Tag Archives: mitigation

Climate Change Adaptation and the Structural Transformation of Environmental Law (J. B. Ruhl)

Author(s)

J. B. Ruhl

Keywords

climate change, environmental law, greenhouse gas emissions, adaptation, mitigation, policy, pollution, land law, decision methods, regulation, conciliation

Abstract

The path of environmental law has come to a cliff called climate change, and there is no turning around. As climate change policy dialogue emerged in the 1990s, however, the perceived urgency of attention to mitigation strategies designed to regulate sources of greenhouse gas emissions quickly snuffed out meaningful progress on the formulation of adaptation strategies designed to respond to the effects of climate change on humans and the environment. Only recently has this “adaptation deficit” become a concern now actively included in climate change policy debate. Previously treating talk of adaptation as taboo, the climate change policy world has begrudgingly accepted it into the fold as the reality of failed efforts to achieve global mitigation policy has combined with the scientific evidence that committed warming will continue the trend of climate change well into the future regardless of mitigation policy success.

But do not expect adaptation policy to play out for environmental law the way mitigation policy has and is likely to continue. Mitigation policy has been framed as an initiative primarily within the domain of environmental law – a form of pollution control on steroids – and thus it will be environmental law that makes the first move and other policy realms that apply support or pushback. By contrast, environmental law does not “own” adaptation policy; rather, numerous policy fronts will compete simultaneously for primacy and priority as people demand protection from harms and enjoyment of benefits that play out as climate change moves relentlessly forward. This makes it all the more pressing for environmental law, early in the nation’s formulation of adaptation policy, to find its voice and establish its place in the effort to close the adaptation deficit.

Toward that purpose, this Article examines the context and policy dynamics of climate change adaptation and identifies ten trends that will have profound normative and structural impacts on how environmental law fits in: 1) Shift in emphasis from preservationism to transitionalism in natural resources conservation policy. 2) Rapid evolution of property rights and liability rules associated with natural capital adaptation resources. 3) Accelerated merger of water law, land use law, and environmental law. 4) Incorporation of a human rights dimension in climate change adaptation policy. 5) Catastrophe and crisis avoidance and management as an overarching adaptation policy priority. 6) Frequent reconfigurations of trans-policy linkages and trade-offs at all scales and across scales. 7) Shift from “front end” decision methods relying on robust predictive capacity to “back end” decision methods relying on active adaptive management. 8) Greater variety and flexibility in regulatory instruments 9) Increased reliance on multi-scalar governance networks. 10) Conciliation.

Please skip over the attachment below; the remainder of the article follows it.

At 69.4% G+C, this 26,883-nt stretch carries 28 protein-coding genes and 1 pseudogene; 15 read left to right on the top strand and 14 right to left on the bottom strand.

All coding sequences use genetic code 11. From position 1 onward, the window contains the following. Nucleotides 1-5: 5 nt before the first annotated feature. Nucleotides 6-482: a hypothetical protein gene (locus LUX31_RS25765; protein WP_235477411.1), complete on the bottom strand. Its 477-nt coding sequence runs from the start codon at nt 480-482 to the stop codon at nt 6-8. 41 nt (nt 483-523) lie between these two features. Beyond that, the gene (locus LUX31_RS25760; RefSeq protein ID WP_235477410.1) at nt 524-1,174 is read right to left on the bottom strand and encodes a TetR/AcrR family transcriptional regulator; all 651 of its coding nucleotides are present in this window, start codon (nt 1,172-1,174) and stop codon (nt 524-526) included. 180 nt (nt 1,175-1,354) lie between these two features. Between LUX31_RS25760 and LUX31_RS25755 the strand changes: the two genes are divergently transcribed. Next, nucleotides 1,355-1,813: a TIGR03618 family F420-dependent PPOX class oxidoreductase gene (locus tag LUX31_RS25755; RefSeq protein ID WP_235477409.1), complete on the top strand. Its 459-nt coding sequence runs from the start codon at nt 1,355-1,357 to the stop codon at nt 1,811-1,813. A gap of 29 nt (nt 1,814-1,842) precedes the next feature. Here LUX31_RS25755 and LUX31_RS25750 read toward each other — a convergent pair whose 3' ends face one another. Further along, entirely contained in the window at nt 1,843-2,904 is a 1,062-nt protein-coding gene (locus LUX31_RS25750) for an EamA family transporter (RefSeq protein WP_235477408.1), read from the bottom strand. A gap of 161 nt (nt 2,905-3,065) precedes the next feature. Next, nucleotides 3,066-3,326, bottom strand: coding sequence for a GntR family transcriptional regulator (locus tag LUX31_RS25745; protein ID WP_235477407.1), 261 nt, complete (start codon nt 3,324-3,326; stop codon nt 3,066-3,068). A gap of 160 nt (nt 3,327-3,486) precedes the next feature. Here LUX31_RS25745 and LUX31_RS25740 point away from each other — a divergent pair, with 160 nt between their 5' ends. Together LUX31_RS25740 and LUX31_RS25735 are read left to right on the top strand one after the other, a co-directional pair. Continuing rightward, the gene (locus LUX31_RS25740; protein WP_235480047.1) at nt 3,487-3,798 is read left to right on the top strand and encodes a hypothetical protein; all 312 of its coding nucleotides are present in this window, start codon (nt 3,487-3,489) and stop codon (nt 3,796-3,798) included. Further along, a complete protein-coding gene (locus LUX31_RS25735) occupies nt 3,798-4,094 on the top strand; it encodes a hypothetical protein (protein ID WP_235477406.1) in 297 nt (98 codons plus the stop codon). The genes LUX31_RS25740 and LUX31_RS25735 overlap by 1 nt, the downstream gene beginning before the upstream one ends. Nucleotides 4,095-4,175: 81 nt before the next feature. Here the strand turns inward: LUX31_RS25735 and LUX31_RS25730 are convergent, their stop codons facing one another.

Citation

(2009) 40 Environmental Law 343

Paper

Climate Change Adaptation and the Structural Transformation of Environmental Law

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The Janus-Head of Human Rights and Climate Change: Adaptation and Mitigation (O. W. Pedersen)

Author(s)

Ole W. Pedersen

Keywords

Climate Change, Human Rights, Reduction of Emissions from Deforestation and Degradation, Clean Development Mechanism, Kyoto Protocol, Risk Assessment, Adaptation, Mitigation

Abstract

This article examines the role human rights instruments play when states seek to adopt regulatory initiatives in the name of addressing climate change. The article argues that a series of important restrictions exist. Governments responding to climate change need to take into account existing human rights. This observation is particularly relevant for countries implementing Reduction of Emissions from Deforestation and Degradation (REDD) projects and for countries taking part in Clean Development Mechanism (CDM) projects under the Kyoto Protocol. The article likewise argues that special human rights obligations arise in relation to the risks associated with climate change. These place on states a responsibility to secure risk assessment and risk communication while taking steps to mitigate climate change-associated risks. While the article considers these requirements to constitute an absolute minimum, it is argued that they can offer a way of securing that national governments are accountable when it comes to climate change responses. On the other hand, it will be shown that these human rights restrictions will sometimes have the potential to run counter to the adoption of effective climate change responses.